While the young chauffeur carried out her purchases I said: ‘I saw you last night. At the nightclub by the beach.’
For the first time she looked directly into my face, her eyes alert and adult above the white adolescent mask. ‘I live nearby’, she said, ‘in one of the houses along the lake. There was music playing and people dancing.’
from Studio 5, The Stars
Every evening during the summer at Vermilion Sands the insane poems of my beautiful neighbour drifted across the desert to me from Studio 5, The Stars, the broken skeins of coloured tape unravelling in the sand like the threads of a dismembered web. All night they would flutter around the buttresses below the terrace, entwining themselves through the balcony railings, and by morning, before I swept them away, they would hang across the south face of the villa like a vivid cerise bougainvillaea.
Once, after I had been to Red Beach for three days, I returned to find the entire terrace filled by an enormous cloud of coloured tissues, which burst through the french windows as I opened them and pushed into the lounge, spreading across the furniture and bookcases like the delicate tendrils of some vast and gentle plant. For days afterwards I found fragments of the poems everywhere.
Who was Aurora Day, I often ask myself now. Sweeping across the placid out-of-season sky like a summer comet, she seems to have appeared in a different role to each of us at the colony along the Stars. To me, at first, she was a beautiful neurotic disguised as a femme fatale, but Raymond Mayo saw her as one of Salvador Dalí’s exploding madonnas, an enigma serenely riding out the apocalypse. To Tony Sapphire and the rest of her followers along the beach she was a reincarnation of Astarte herself, a diamond-eyed time-child thirty centuries old.
I can remember clearly how I found the first of her poems. After dinner one evening I was resting on the terrace – something I did most of the time at Vermilion Sands – when I noticed a streamer lying on the sand below the railing. A few yards away were several others, and for half an hour I watched them being blown lightly across the dunes.
She was about a hundred yards from the nearest sand reef, a long inverted gallery of winding groins and over-hanging grottoes, when something about her straight path and regular unvarying pace made me wonder whether she might in fact be sleepwalking.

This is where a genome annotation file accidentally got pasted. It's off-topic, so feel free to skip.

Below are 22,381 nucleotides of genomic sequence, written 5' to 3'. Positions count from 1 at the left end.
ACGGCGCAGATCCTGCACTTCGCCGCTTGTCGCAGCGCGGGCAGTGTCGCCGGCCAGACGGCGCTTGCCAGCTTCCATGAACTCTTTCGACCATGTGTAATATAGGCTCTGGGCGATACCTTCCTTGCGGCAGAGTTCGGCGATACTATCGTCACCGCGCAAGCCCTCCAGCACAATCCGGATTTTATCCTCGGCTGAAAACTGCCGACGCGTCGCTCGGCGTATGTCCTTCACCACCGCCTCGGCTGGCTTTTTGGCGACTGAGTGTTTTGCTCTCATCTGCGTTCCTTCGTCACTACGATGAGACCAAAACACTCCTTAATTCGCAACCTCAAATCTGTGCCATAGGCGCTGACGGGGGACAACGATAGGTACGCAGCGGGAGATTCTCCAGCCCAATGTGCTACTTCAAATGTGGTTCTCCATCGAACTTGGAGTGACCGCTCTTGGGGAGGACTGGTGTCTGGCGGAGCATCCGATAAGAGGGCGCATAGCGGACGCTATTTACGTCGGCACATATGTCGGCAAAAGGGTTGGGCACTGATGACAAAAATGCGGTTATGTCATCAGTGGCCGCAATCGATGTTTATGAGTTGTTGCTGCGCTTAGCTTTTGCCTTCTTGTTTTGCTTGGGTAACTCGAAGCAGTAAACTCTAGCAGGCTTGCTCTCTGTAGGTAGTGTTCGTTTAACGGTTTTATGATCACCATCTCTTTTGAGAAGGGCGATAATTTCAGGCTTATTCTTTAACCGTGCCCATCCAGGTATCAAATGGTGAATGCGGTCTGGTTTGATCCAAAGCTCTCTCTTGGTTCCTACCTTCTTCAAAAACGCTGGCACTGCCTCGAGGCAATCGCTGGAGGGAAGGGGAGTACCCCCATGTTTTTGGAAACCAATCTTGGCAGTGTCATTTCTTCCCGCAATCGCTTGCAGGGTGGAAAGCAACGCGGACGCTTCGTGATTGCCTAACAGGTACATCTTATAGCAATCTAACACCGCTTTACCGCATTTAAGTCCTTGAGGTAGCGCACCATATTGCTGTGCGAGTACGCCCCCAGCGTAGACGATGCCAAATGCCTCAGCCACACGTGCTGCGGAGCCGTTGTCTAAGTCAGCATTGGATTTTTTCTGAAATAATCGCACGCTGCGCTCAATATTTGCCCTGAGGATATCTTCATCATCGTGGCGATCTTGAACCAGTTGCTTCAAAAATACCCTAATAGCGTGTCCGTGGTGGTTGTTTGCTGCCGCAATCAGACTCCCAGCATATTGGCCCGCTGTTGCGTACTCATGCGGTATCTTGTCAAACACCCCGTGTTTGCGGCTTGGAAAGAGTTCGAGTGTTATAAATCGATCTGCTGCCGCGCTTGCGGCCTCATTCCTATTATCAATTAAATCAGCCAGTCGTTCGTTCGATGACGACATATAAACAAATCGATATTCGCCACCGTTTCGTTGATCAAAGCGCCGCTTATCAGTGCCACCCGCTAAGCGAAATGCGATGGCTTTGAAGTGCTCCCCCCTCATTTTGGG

I hesitated briefly, watching the rays circling around her head, then jumped over the rail and ran across the sand towards her.
The quartz flints stung at my bare feet, but I managed to reach her just as she neared the edge of the reef. I broke into a walk beside her and touched her elbow.
Three feet above my head the rays spat and whirled in the darkness. The strange luminosity that I had assumed came from the moon seemed rather to emanate from her white gown.
My neighbour was not somnambulating, as I thought, but lost in some deep reverie or dream. Her black eyes stared opaquely in front of her, her slim white-skinned face like a marble mask, motionless and without expression. She looked round at me sightlessly, one hand gesturing me away. Suddenly she stopped and glanced down at her feet, abruptly becoming aware of herself and her midnight walk. Her eyes cleared and she saw the mouth of the sand reef. She stepped back involuntarily, the light radiating from her gown increasing with her alarm.
Overhead the rays soared upwards into the air, their arcs wider now that she was awake.
‘Sorry to startle you,’ I apologized. ‘But you were getting too close to the reef.’
She pulled away from me, her long black eyebrows arching.
‘What?’ she said uncertainly. ‘Who are you?’
from The thousand dreams of Stellavista
For three weeks, during her trial ten years earlier, I sat only a few feet from Gloria Tremayne, and like everyone else in that crowded courtroom I would never forget her mask-like face, the composed eyes that examined each of the witnesses as they gave their testimony – chauffeur, police surgeon, neighbours who heard the shots – like a brilliant spider arraigned by its victims, never once showing any emotion or response. As they dismembered her web, skein by skein, she sat impassively at its centre, giving Hammett no encouragement, content to repose in the image of herself (‘The Ice Face’) projected across the globe for the previous fifteen years.
Perhaps in the end this saved her. The jury were unable to outstare the enigma. To be honest, by the last week of the trial I had lost all interest in it. As I steered Hammett through his brief, opening and shutting his red wooden suitcase (the Hammett hallmark, it was an excellent jury distractor) whenever he indicated, my attention was fixed completely on Gloria Tremayne, trying to find some flaw in the mask through which I could glimpse her personality. I suppose that I was just another naive young man who had fallen in love with a myth manufactured by a thousand publicity agents, but for me the sensation was the real thing, and when she was acquitted the world began to revolve again.
That justice had been flouted mattered nothing. Hammett, curiously, believed her innocent. Like many successful lawyers he had based his career on the principle of prosecuting the guilty and defending the innocent – this way he was sure of a sufficiently high proportion of successes to give him a reputation for being brilliant and unbeatable. When he defended Gloria Tremayne most lawyers thought he had been tempted to depart from principle by a fat bribe from her studio, but in fact he volunteered to take the case. Perhaps he, too, was working off a secret infatuation.
Of course, I never saw her again. As soon as her next picture had been safely released her studio dropped her. Later she briefly reappeared on a narcotics charge after a car smash, and then disappeared into a limbo of alcoholics hospitals and psychiatric wards. When she died five years afterwards few newspapers gave her more than a couple of lines.
Texts from J.G. BALLARD – VERMILION SANDS (1971)